Performance of mechanical filters and respirators for capturing nanoparticles: limitations and future direction
Nanoparticle, Filtration efficiency, Respirator, Thermal rebound, Testing standard
There is an increasing concern about the health hazard posed to workers exposed to inhalation of nanoparticles. Inhaling nanoparticles posses an occupational hazard due to elevated amount emitted to the atmosphere and working environment. Nanoparticles have potential toxic properties: the high particle surface area, number concentration, and surface reactivity. Inhalation, the most common route of nanoparticle exposure, has been shown to cause adverse effects on pulmonary functions and the deposited particles in the lung can be translocated to the blood system by passing through the pulmonary protection barriers. Filtration is the simplest and most common method of aerosol control. It is widely used in mechanical ventilation and respiratory protection. However, concerns have been raised regarding the effectiveness of the filters for capturing nanoparticles. This paper reviews the literature on the filtration performance of mechanical filters and respirators against nanoparticles. It includes the discussion about filtration mechanisms, theoretical models, affecting factors of the filtration efficiency, and testing protocols for respirator and filter certification.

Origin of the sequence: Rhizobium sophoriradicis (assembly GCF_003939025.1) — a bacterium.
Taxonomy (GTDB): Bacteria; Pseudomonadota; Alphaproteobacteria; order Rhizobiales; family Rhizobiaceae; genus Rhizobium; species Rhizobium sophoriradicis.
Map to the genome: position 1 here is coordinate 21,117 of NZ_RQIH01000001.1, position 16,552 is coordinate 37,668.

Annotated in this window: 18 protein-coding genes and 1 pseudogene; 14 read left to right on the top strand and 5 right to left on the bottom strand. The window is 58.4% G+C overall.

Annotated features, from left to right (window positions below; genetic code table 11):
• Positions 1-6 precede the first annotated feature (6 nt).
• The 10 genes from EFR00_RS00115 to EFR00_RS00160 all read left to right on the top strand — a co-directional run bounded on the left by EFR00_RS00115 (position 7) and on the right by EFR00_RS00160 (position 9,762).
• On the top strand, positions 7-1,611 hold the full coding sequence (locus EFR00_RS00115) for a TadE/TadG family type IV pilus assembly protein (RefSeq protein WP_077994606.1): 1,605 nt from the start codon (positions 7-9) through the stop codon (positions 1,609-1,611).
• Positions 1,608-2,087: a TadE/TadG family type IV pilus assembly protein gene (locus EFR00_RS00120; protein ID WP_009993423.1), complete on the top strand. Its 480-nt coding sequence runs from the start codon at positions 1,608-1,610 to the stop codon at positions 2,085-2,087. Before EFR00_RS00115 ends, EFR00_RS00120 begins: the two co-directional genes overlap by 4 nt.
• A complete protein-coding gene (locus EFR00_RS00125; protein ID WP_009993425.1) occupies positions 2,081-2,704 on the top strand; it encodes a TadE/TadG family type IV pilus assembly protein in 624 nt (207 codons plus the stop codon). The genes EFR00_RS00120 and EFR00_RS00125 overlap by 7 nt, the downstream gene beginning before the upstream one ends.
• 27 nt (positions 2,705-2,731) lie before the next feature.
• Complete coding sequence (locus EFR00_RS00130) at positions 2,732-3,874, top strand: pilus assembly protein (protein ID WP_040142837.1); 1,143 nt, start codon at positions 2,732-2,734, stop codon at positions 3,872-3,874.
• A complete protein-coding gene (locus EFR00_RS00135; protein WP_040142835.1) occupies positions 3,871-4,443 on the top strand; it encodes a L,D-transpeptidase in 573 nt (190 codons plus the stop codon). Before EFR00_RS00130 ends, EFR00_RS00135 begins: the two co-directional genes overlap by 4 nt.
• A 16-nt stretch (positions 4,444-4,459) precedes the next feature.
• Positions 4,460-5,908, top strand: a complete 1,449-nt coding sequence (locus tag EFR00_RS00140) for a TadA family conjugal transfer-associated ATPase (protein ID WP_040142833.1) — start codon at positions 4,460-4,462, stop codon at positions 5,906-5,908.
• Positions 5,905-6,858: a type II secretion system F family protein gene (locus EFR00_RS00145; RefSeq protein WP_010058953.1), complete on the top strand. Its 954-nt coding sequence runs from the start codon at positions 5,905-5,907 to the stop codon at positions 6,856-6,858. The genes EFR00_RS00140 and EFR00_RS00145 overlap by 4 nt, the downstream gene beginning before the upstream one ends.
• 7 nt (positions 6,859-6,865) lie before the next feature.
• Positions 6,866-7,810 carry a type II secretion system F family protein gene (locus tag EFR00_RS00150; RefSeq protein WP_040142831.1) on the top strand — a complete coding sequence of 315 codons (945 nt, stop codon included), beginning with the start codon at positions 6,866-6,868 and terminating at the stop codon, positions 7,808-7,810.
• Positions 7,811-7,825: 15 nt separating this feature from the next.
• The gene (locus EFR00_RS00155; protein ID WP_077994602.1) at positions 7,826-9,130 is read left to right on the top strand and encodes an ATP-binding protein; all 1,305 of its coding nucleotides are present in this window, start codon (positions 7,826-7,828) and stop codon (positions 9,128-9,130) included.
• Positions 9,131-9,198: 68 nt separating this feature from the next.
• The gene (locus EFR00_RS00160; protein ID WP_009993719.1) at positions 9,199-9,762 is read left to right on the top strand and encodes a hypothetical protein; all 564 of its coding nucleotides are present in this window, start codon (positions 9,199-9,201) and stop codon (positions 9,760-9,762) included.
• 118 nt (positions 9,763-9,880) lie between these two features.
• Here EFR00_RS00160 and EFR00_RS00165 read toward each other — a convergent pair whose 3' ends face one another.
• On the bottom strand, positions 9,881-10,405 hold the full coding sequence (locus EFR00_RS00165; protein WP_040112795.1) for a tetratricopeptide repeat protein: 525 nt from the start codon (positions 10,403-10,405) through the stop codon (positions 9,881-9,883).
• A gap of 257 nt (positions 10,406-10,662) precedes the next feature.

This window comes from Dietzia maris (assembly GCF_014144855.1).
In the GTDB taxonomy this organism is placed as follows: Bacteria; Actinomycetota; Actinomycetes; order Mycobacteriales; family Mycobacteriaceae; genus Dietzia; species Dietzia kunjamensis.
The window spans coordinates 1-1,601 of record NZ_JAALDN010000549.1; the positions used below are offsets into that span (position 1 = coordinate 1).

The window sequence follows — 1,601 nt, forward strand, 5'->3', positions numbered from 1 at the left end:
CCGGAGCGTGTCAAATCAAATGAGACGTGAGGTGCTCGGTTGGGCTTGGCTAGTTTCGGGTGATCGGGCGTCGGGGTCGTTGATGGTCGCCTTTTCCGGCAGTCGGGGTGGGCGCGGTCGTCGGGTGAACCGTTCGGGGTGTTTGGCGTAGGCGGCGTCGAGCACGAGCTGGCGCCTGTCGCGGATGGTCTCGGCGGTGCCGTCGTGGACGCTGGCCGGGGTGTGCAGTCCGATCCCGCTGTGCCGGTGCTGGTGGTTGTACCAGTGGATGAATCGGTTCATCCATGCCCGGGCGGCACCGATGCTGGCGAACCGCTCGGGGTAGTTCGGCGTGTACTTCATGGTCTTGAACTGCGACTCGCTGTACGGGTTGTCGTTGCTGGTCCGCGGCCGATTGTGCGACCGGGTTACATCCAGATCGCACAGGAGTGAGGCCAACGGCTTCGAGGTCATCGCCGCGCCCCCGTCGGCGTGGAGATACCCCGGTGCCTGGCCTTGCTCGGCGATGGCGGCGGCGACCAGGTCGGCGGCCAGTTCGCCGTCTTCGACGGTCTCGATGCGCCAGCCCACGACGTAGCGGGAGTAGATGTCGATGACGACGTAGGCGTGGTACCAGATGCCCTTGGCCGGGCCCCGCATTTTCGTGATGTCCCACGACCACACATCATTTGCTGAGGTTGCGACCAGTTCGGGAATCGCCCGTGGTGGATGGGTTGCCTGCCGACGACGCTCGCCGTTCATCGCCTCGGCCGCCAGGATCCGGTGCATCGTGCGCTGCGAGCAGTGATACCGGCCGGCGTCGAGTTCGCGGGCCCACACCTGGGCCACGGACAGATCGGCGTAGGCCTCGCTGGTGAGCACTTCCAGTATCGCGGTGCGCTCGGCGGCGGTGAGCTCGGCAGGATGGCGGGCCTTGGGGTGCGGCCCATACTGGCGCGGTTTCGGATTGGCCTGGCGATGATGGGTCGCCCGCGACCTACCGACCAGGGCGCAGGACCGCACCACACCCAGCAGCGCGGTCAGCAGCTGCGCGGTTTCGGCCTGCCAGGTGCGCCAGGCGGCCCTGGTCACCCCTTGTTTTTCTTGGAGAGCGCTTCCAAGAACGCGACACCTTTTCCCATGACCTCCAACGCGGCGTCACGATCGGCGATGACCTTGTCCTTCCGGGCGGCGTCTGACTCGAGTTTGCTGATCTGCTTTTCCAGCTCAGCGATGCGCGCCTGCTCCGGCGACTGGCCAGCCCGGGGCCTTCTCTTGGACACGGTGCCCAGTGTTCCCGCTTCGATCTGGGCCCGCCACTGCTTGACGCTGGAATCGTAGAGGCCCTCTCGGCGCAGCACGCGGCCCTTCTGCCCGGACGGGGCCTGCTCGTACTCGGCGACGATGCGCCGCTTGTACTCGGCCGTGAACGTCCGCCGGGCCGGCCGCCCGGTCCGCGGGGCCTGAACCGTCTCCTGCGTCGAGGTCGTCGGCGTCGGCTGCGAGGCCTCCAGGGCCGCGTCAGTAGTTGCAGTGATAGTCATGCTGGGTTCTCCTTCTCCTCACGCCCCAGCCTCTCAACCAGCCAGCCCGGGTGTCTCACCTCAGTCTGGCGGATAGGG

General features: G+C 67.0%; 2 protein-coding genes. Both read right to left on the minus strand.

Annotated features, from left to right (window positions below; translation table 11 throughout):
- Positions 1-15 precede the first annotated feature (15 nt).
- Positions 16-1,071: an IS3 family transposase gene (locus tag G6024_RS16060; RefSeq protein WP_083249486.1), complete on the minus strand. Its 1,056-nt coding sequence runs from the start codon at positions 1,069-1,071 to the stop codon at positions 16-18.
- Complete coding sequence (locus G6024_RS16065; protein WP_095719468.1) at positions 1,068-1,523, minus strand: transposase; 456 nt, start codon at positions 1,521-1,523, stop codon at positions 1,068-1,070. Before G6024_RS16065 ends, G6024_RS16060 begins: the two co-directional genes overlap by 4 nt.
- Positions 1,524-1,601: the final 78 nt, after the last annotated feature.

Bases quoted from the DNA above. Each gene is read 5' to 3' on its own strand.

Mostofi, R.,Wang, B.,Haghighat, F.,Bahloul, A.,& Jaime, L. (2010). Performance of mechanical filters and respirators for capturing nanoparticles: limitations and future direction. Industrial Health, 48 (3), 296-304. http://dx.doi.org/10.2486/indhealth.48.296